2) If you live in China/Taiwan, you will fill out paperwork by hand (bank forms, visa applications, rental agreements, post office, hospital forms, school papers). Even if it's just your name & address you need to know how to write it properly. If you live there and have never done this, it's probably because somebody else did it for you.

3) If you always write in pinyin, you probably think in pinyin, which isn't 100% accurate for pronunciation and isn't helpful for differentiating new homophone vocabulary. Using Taiwan's Zhuyin phonetic system (BoPoMoFo), you see that "wen" and "lun" actually use the exact same vowel sound, not different ones as shown in pinyin. Do you think seeing 'e' vs. 'u' might subtly affect your pronunciation?

4) If you always use computers, you'll rely on computers. This is tough to avoid as apps like Pleco make real-time look-ups almost effortless, and phones/laptops show a convenient array of options to jog your memory. Convenient, but this also means you're not really literate - you're just good at looking things up (see #1 above); also you're screwed without your gadgets.

5) Lastly, as has been said, writing by hand has been shown to help with recall. It adds a kinetic component that your brain can hook into for added context. It also forces you to more deeply process the information than you do when merely transcribing. Research has shown recall and conceptual understanding isn't as strong with keyboard typing alone.

All that said, you can always learn to read/write on your own. If you want to focus on speaking & listening, focus on that - those are much harder to do w/o partners & teachers anyway.

...After typing all this, I see the OP was from 2012 :\ Zombie thread necromanc'd to the top of the pile today. Meh, I stand by my opinions - Yes, there's necessity & value learning to write Chinese :)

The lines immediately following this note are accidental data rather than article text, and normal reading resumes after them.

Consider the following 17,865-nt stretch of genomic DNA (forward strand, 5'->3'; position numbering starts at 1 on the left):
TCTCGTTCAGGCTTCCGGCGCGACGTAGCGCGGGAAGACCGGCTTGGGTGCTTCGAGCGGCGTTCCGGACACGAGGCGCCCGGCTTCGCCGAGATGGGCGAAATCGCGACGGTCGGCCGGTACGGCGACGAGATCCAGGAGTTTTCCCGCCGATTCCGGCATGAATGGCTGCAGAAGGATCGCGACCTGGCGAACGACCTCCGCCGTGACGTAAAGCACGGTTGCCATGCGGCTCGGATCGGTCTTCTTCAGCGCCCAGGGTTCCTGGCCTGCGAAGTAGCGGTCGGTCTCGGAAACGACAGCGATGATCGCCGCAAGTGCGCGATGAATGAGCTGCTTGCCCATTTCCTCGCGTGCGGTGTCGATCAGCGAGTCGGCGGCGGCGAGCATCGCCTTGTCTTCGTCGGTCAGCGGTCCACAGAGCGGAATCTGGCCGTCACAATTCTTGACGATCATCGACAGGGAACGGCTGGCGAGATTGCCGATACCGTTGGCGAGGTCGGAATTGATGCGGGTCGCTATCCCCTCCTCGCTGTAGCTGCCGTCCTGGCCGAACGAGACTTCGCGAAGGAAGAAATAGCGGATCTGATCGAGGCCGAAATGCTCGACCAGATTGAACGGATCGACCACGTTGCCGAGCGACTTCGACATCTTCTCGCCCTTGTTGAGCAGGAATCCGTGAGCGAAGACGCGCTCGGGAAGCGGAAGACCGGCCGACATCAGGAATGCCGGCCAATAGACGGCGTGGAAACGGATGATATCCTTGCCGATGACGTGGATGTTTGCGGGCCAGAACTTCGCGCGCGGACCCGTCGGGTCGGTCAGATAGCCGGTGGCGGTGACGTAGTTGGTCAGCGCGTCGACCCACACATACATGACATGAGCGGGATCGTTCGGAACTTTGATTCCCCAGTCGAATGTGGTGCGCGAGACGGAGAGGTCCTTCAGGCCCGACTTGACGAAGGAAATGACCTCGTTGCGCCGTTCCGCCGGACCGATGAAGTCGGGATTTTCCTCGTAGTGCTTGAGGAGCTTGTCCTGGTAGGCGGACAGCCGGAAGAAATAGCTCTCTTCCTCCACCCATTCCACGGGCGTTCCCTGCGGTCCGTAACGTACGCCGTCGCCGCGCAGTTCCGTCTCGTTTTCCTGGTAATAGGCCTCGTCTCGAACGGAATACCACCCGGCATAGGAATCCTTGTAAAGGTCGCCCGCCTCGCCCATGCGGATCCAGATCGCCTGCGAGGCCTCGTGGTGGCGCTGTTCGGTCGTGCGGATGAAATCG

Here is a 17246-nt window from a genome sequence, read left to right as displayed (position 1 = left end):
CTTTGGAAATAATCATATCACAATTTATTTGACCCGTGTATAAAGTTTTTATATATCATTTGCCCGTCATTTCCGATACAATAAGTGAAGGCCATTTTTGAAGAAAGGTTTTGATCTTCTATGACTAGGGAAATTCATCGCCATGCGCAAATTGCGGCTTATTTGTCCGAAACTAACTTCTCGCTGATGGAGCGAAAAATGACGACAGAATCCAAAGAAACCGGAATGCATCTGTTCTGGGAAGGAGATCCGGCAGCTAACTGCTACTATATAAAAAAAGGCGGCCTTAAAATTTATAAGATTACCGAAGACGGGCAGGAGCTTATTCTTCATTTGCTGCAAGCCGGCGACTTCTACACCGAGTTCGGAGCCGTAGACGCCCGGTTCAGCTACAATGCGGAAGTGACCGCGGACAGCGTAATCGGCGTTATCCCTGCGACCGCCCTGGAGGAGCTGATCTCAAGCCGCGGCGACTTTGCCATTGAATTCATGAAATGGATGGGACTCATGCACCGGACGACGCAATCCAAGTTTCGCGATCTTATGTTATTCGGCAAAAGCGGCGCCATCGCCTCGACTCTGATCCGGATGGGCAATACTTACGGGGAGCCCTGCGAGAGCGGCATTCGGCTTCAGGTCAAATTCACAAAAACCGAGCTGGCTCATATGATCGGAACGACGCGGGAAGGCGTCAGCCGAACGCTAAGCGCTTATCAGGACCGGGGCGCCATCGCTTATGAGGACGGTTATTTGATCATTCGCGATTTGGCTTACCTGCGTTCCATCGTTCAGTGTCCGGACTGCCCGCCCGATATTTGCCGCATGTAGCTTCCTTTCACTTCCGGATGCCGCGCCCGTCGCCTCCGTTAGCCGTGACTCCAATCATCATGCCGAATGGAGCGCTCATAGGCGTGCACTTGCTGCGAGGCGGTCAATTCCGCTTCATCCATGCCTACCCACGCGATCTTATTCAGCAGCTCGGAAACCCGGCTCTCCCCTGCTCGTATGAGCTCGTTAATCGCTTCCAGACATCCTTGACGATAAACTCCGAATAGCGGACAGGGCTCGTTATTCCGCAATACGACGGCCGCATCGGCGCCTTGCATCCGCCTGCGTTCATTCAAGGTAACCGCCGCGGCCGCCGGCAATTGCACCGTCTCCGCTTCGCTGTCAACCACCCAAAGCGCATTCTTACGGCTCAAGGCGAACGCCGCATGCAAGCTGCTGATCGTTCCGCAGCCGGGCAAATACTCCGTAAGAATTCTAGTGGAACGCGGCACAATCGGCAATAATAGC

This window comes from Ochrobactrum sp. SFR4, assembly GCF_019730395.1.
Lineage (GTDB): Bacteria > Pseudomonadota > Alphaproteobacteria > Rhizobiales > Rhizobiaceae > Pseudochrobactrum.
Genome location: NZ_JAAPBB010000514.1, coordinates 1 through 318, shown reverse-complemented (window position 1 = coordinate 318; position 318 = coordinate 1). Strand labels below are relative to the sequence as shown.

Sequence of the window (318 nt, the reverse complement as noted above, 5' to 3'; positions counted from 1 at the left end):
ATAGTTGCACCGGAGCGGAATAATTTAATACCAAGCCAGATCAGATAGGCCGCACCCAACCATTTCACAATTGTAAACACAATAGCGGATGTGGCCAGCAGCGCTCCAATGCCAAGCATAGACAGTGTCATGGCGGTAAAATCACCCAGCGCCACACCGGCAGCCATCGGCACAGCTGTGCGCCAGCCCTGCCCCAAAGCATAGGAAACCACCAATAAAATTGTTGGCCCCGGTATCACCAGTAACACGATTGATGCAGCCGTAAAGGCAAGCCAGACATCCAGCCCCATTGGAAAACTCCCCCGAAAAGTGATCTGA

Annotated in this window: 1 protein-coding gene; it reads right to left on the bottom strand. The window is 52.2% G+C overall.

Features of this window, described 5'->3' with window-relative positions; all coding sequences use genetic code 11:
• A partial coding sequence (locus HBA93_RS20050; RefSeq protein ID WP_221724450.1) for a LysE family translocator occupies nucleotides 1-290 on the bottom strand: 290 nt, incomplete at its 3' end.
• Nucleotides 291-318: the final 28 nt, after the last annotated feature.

I would like to answer this question with an analogy to English. In English,

  1. You may not learn how to spell the word, and you could only rememeber the pronunciation and the meanings for every word, so you can "speak" English,but you can't write them down or read them. I believe in old times, when few people could get well educated, this might happen (in China, it really happened.)
  2. You may only remember the pronunciation and meanings and get a blur impression of how to spell a word, so you may read texts (by guessing the words) and when you write down the words with a pen, there may be a lot of spelling errors.

This could also happen in Chinese. Furthermore, there is another disadvantage. You can get suggestion from the phone when you try to input a word in English, but in Chinese, in most cases, One pinyin (especially without the tones) could map to several characters or words, so you need to decide which word should be selected.

Every language consists of four aspects: listening,writing,reading, and speaking, I believe. It's worthy of you spending some time on writing Chinese characters. I suggest.

  • Being able to write chinese characters is not really the same as being able to spell. You can read and write chinese without needing to ever write the characters because you have plenty of electronic methods to assist and these days, that's what most people do.
    – Chits
    Commented Jan 8, 2012 at 22:21
  • The disadvantage you describe doesn't really apply here. If you can read Chinese characters well, then you will be able to select the correct mapping from Pinyin, because that only involves reading. Adding ability to write characters doesn't offer any further help.